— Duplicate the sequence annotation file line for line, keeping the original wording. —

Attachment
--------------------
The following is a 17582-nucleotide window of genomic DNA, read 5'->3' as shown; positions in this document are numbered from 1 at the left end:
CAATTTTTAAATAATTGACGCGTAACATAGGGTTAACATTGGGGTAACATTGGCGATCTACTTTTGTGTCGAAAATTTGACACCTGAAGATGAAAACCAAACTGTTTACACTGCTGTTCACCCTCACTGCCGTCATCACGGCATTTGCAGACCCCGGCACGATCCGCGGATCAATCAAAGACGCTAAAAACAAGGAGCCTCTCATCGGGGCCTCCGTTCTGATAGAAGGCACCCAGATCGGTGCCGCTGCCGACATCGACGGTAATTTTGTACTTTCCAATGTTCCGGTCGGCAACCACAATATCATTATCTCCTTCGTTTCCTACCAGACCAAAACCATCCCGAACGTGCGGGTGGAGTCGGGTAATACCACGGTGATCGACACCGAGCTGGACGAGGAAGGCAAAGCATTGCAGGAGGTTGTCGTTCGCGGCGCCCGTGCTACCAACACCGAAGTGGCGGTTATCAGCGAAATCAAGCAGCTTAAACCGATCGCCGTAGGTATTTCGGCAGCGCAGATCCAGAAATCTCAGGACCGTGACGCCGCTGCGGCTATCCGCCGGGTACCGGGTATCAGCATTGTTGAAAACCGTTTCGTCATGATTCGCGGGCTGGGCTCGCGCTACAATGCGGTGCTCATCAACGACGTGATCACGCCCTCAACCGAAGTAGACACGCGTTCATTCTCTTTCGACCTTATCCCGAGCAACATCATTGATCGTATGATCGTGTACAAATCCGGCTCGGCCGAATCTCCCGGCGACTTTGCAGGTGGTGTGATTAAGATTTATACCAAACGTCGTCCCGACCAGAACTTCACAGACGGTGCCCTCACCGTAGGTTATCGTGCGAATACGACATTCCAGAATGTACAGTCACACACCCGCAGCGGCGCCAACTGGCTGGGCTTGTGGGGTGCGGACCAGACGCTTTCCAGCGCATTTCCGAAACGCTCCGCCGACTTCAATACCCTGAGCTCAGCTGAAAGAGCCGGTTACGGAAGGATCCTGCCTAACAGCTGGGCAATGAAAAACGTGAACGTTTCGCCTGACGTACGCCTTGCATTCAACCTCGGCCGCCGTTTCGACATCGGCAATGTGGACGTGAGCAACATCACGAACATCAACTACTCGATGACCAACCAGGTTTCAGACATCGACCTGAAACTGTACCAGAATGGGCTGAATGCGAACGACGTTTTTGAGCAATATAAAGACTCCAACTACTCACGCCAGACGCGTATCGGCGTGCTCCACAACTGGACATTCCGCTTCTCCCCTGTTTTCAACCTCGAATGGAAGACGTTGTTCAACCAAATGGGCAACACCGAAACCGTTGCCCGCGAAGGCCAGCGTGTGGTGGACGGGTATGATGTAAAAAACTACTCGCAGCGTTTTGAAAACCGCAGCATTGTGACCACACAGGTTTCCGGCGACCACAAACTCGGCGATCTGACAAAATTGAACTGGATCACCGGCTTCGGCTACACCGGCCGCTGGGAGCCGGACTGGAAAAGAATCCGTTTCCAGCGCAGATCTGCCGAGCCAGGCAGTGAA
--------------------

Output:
The following is a 17582-nucleotide window of genomic DNA, read 5'->3' as shown; positions in this document are numbered from 1 at the left end:
CAATTTTTAAATAATTGACGCGTAACATAGGGTTAACATTGGGGTAACATTGGCGATCTACTTTTGTGTCGAAAATTTGACACCTGAAGATGAAAACCAAACTGTTTACACTGCTGTTCACCCTCACTGCCGTCATCACGGCATTTGCAGACCCCGGCACGATCCGCGGATCAATCAAAGACGCTAAAAACAAGGAGCCTCTCATCGGGGCCTCCGTTCTGATAGAAGGCACCCAGATCGGTGCCGCTGCCGACATCGACGGTAATTTTGTACTTTCCAATGTTCCGGTCGGCAACCACAATATCATTATCTCCTTCGTTTCCTACCAGACCAAAACCATCCCGAACGTGCGGGTGGAGTCGGGTAATACCACGGTGATCGACACCGAGCTGGACGAGGAAGGCAAAGCATTGCAGGAGGTTGTCGTTCGCGGCGCCCGTGCTACCAACACCGAAGTGGCGGTTATCAGCGAAATCAAGCAGCTTAAACCGATCGCCGTAGGTATTTCGGCAGCGCAGATCCAGAAATCTCAGGACCGTGACGCCGCTGCGGCTATCCGCCGGGTACCGGGTATCAGCATTGTTGAAAACCGTTTCGTCATGATTCGCGGGCTGGGCTCGCGCTACAATGCGGTGCTCATCAACGACGTGATCACGCCCTCAACCGAAGTAGACACGCGTTCATTCTCTTTCGACCTTATCCCGAGCAACATCATTGATCGTATGATCGTGTACAAATCCGGCTCGGCCGAATCTCCCGGCGACTTTGCAGGTGGTGTGATTAAGATTTATACCAAACGTCGTCCCGACCAGAACTTCACAGACGGTGCCCTCACCGTAGGTTATCGTGCGAATACGACATTCCAGAATGTACAGTCACACACCCGCAGCGGCGCCAACTGGCTGGGCTTGTGGGGTGCGGACCAGACGCTTTCCAGCGCATTTCCGAAACGCTCCGCCGACTTCAATACCCTGAGCTCAGCTGAAAGAGCCGGTTACGGAAGGATCCTGCCTAACAGCTGGGCAATGAAAAACGTGAACGTTTCGCCTGACGTACGCCTTGCATTCAACCTCGGCCGCCGTTTCGACATCGGCAATGTGGACGTGAGCAACATCACGAACATCAACTACTCGATGACCAACCAGGTTTCAGACATCGACCTGAAACTGTACCAGAATGGGCTGAATGCGAACGACGTTTTTGAGCAATATAAAGACTCCAACTACTCACGCCAGACGCGTATCGGCGTGCTCCACAACTGGACATTCCGCTTCTCCCCTGTTTTCAACCTCGAATGGAAGACGTTGTTCAACCAAATGGGCAACACCGAAACCGTTGCCCGCGAAGGCCAGCGTGTGGTGGACGGGTATGATGTAAAAAACTACTCGCAGCGTTTTGAAAACCGCAGCATTGTGACCACACAGGTTTCCGGCGACCACAAACTCGGCGATCTGACAAAATTGAACTGGATCACCGGCTTCGGCTACACCGGCCGCTGGGAGCCGGACTGGAAAAGAATCCGTTTCCAGCGCAGATCTGCCGAGCCAGGCAGTGAA